Before we wrap this up, Frederic, what recommendation can you give to a medical device entrepreneur to optimize the funds that they have just received? You just got $3 million, for bypass solution. Now, what would be your recommendation to optimize the those funds?
Frederic Mouret I think it’s very important that people stay focused. It’s not because you have raised a large amount of money that today it’s going to be easier to develop the device. It’s really to stay focused, try to stay on the plan that you have developed to be able to raise this money. And be prepared to have hurdles every kilometer on your path.
It’s very important to keep an open mind on anything that could happen on the project and be able to say, “OK: we have this issue. How can w? find another way to solve this issue? Or is it really an issue? Because sometimes you have the feeling that it is an issue, but sometimes it’s not really.” It’s just a question of not thinking the project is in a good way. I would say, “stay focused on what you have and then stay on plan as long as you can”.
Karim Mouneimne Great advice, I agree. Sometimes you are solving non-issues. You’re spending a lot of resources on solving something that is actually not even an issue. That is a very interesting advice.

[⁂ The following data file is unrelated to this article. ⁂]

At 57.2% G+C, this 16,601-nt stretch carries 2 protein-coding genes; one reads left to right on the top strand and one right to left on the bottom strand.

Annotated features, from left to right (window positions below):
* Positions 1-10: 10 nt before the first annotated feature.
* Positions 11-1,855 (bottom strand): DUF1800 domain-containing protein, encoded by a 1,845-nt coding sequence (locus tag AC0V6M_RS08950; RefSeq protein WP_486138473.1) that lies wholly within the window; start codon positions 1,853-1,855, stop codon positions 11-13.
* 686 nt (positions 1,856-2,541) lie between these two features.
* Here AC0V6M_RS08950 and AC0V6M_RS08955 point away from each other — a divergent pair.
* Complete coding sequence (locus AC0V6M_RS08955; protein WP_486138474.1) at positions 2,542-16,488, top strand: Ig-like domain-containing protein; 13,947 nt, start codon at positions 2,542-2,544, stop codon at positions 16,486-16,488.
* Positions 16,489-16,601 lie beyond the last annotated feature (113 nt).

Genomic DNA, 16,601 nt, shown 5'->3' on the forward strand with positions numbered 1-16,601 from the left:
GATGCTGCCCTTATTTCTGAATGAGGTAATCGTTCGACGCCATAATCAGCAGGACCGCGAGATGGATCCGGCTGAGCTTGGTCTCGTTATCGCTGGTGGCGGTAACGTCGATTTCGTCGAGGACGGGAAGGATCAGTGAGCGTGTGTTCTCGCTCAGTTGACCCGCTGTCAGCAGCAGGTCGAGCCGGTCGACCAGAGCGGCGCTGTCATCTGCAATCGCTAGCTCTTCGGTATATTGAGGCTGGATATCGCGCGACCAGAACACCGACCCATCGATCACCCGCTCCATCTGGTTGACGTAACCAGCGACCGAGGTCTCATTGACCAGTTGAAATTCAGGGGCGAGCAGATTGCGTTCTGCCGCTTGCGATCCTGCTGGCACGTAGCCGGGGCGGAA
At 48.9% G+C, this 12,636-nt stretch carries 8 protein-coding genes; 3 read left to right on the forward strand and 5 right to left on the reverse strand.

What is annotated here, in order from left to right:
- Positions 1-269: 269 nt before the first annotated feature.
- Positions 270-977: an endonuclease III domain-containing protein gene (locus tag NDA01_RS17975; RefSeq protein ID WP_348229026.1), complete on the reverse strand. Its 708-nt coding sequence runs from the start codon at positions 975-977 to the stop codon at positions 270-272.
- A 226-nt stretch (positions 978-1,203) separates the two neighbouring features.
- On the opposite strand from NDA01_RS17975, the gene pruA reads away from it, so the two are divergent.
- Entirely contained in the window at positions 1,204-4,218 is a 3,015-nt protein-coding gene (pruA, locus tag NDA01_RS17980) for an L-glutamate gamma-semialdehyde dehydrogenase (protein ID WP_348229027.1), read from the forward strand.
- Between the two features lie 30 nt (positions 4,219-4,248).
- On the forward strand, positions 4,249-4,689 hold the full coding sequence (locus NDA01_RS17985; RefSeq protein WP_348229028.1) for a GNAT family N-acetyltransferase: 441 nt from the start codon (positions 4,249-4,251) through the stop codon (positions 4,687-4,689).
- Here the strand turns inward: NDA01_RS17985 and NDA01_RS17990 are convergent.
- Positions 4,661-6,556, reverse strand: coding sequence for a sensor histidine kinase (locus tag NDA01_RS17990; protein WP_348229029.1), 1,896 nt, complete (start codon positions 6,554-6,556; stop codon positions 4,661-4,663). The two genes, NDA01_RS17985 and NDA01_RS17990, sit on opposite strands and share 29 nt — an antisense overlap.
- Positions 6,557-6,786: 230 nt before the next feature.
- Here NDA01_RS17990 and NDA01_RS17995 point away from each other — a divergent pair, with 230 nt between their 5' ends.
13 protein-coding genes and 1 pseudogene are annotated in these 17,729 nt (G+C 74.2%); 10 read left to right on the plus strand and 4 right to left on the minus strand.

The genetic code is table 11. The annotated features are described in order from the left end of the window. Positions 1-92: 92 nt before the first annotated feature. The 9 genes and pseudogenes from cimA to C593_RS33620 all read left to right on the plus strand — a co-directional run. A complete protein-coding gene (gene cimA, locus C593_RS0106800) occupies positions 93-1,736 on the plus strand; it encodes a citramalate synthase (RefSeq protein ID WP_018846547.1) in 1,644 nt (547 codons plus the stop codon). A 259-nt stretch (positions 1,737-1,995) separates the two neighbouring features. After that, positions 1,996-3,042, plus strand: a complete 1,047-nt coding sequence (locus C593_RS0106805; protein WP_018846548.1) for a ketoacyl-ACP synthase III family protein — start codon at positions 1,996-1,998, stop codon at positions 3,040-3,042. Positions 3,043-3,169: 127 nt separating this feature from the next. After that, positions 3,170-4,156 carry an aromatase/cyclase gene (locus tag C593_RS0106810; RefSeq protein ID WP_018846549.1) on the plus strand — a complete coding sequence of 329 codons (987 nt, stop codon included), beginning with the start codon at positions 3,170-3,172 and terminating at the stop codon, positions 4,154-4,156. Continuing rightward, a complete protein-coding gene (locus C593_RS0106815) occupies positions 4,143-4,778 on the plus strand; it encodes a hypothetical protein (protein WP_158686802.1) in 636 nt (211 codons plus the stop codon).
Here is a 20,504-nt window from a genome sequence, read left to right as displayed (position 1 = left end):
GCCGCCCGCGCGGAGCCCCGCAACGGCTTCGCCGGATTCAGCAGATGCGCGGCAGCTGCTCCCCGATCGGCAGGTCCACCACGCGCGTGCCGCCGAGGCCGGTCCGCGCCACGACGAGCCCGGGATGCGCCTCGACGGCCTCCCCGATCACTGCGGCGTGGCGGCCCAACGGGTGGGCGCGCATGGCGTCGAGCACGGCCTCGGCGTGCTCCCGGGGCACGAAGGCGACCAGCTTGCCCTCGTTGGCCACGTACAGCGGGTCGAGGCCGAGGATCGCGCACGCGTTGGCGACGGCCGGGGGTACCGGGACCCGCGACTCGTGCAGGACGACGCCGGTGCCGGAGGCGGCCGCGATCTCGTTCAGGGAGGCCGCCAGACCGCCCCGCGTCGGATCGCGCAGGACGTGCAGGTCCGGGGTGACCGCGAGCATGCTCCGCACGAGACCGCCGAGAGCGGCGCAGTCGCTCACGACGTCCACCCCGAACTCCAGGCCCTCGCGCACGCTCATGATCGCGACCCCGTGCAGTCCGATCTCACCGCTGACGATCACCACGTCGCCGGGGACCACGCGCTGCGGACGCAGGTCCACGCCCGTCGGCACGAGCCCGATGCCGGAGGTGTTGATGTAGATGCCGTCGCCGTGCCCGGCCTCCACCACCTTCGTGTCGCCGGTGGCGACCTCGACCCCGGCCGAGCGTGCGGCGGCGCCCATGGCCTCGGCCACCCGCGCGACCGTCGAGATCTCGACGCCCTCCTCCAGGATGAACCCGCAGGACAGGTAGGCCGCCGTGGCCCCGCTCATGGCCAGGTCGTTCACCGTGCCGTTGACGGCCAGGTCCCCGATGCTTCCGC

Thank you very much for your recommendations. I wish you good luck with the $3 million funding. The adventure continues with you. I’m very proud of seeing Protomed growing and all these activities. You are very seasoned professionals and if, there’s somebody in the medical device industry who can bring a lot of experience, it is definitely your team. Thank you very much Frederic, I really appreciate your time.
Read Part One of the Frederic Mouret interview on Bypass Solution and the End-to-side anastomosis device.
Read Part Two of the Frederic Mouret interview on how the Protomed Model Accelerates Start-Up Success.
Read about other Cardiovascular Pioneers here.
Protomed Labs SASU was a full subsidiary of the Protomed SA, before being acquired by ViVitro Labs in July 2019. Karim Mouneimne is currently on the board of Protomed SA.